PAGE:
Saturday, July 16, 2005

Pimeätön: "darkless" (qbdp # 74)

Royal Sonesta Hotel Boston, Room 772, Cambridge, Massachusetts

Today, I gave a reading and performance at The Nave Gallery in Somerville, Massachusetts, as part of the VisionSound/SoundVision III festival of verbo-visual art. We decided to end the day at a hotel filled (well, almost) with other visual poets, and we reserved a room in a hotel right beside the Charles.

Because I was a bit tired, I quickly imagined and invented a small pwoermd encased in a bit of calligraphy. Luckily, I'd brought my entire mailart kit with me, so I pulled out my selection of metal brushes and my walnut ink, and wrote out the word "darkless" twelve times on a set of brown cards.

Geof Huth, "darkless" (16 Jul 2005)

The recipients of this card were as follows:

1/12 Ruth and Marvin Sackner

2/12 Bob Grumman

3/12 Roy Arenella

4/12 Ruud Janssen

5/12 Dan Waber

6/12 Scott Helmes

7/12 K.S. Ernst

8/12 John M. Bennett

9/12 Karri Kokko

10/12 Christopher Fritton

11/12 RF Côté

12/12 qbdp

After receiving his copy of this card, my friend Karri Kokko wrote a little commentary on this poem (in Finnish). Later, he sent me this translation into English:

Pimeätön (darkless)

A postcard from Geof Huth, sent from Cambridge, Massachusetts, arrived this morning in my mailbox [actually through the mail slot in my front door]. It’s journey took only four days, so we really shouldn’t talk about snail mail here. The ink calligraphy, drawn on a simple brown cardboard with twelve perfectly executed strokes, forms a word that you won’t find in a dictionary but the meaning of which is still possible to put together. The word consists of two parts: first, there’s the English word “dark,” coupled with the addition “-less” [the Finnish equivalences for both given in parenthesis]. Put together they form a word that could be translated into Finnish as either “pimeätön” or “pimeydetön,” [the former being closer to “darkless” and the latter meaning more or less “darknessless”], both again not found in the dictionary, although grammatically perfect Finnish words. Although I myself prefer the form “pimeätön,” the other is actually closer to the original because of its connotation to the word “darkness” (although not meaning its opposite). Do we have a function for a word like this? No, if we are seeking an exact expression for the lack of dark, or darkness (i.e. light, lightness). But as a poem, as a form of poetic expression, Huth’s work is indispensable: it sets your mind in quick motion, forcing you to check the meaning of words and concepts, and patterns of reading a text. Naming things is taking hold of what’s there in the world. It’s enlightening to see how language enlightens our understanding of it, and the world, even if through an impossible negation. And what’s even better, there’s more to come…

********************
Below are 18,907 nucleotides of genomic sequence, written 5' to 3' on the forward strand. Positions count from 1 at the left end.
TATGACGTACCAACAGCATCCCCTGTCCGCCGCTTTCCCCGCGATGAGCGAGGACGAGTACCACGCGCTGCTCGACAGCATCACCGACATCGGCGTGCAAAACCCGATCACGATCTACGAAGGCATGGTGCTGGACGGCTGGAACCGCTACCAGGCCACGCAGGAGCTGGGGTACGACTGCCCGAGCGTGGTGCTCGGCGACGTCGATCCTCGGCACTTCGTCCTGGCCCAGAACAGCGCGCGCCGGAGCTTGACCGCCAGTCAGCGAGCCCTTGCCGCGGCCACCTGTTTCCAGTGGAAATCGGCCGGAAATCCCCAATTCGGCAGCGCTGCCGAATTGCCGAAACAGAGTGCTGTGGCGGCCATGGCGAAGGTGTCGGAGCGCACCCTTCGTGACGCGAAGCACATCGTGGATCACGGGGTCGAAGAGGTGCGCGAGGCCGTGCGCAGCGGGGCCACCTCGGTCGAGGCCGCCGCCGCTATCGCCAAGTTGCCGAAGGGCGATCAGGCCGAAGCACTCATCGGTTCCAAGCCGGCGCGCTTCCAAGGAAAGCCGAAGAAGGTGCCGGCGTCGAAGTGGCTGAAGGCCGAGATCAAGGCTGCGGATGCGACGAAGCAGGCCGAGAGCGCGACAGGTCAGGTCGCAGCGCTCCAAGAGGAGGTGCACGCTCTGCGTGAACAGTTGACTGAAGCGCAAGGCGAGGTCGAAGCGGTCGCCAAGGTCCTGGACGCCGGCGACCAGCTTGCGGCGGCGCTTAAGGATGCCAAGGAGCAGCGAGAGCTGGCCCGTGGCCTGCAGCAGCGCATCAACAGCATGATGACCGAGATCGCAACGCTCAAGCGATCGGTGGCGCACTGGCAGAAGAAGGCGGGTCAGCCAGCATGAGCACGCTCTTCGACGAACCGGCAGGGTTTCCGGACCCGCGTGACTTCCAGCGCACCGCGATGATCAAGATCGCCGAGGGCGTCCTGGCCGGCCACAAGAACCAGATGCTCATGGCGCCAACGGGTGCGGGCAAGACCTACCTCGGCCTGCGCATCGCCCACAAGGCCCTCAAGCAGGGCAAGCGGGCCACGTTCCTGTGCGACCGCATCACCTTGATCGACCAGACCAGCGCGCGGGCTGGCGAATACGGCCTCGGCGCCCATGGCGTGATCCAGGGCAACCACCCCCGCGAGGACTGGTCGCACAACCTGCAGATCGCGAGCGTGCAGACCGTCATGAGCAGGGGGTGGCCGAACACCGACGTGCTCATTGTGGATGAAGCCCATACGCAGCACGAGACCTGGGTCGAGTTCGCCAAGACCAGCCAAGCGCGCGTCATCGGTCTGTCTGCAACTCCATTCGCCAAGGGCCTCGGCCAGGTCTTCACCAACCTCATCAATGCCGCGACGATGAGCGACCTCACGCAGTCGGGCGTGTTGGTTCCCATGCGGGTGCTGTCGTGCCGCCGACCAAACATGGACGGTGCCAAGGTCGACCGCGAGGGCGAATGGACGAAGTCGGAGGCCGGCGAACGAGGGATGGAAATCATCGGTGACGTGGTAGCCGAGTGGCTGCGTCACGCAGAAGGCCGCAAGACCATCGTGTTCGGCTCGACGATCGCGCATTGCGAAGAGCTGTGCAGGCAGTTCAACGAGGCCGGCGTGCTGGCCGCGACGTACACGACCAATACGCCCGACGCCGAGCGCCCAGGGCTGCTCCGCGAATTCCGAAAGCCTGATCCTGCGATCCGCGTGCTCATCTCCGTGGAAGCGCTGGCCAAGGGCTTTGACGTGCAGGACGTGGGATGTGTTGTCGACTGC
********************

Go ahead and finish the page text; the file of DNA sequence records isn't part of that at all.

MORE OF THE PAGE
The View from Room 772 of the Royal Sonesta Hotel Boston, Cambridge, Massachusetts (17 July 2005)
(Photo by Geof Huth)

un violon d'ingres

2 comments:

Jonathan said...

Wouldn't you hate to look at that all day...

Geof Huth said...

Jonathan,

And this was the picture of a cloudy Sunday. Imagine how it looked the bright Saturday that preceded it!

Geof